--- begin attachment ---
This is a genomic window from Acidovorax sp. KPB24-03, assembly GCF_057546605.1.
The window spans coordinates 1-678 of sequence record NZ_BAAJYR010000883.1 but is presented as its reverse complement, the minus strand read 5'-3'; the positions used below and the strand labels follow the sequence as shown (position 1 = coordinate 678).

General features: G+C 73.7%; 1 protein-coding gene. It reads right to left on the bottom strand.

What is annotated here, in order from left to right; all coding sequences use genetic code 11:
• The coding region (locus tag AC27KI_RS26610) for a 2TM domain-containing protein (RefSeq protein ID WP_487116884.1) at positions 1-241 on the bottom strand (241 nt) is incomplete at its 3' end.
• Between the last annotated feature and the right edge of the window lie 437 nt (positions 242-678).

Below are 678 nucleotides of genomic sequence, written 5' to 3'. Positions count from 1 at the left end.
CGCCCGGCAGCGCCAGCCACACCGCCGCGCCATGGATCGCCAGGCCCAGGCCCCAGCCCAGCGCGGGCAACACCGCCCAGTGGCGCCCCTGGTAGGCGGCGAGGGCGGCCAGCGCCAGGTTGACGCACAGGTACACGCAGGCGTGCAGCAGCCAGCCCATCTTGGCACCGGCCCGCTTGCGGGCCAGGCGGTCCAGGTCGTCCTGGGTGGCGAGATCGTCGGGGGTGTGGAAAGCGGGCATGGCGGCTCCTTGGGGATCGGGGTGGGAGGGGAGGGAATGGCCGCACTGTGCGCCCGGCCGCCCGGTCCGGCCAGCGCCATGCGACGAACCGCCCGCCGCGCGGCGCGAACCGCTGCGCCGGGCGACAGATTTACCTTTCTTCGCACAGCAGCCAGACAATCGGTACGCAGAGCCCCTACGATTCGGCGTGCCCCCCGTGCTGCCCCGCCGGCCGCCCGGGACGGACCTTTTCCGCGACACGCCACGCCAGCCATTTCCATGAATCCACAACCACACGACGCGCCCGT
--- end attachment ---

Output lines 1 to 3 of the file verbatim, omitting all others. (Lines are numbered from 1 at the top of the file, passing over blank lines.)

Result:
This is a genomic window from Acidovorax sp. KPB24-03, assembly GCF_057546605.1.
The window spans coordinates 1-678 of sequence record NZ_BAAJYR010000883.1 but is presented as its reverse complement, the minus strand read 5'-3'; the positions used below and the strand labels follow the sequence as shown (position 1 = coordinate 678).

General features: G+C 73.7%; 1 protein-coding gene. It reads right to left on the bottom strand.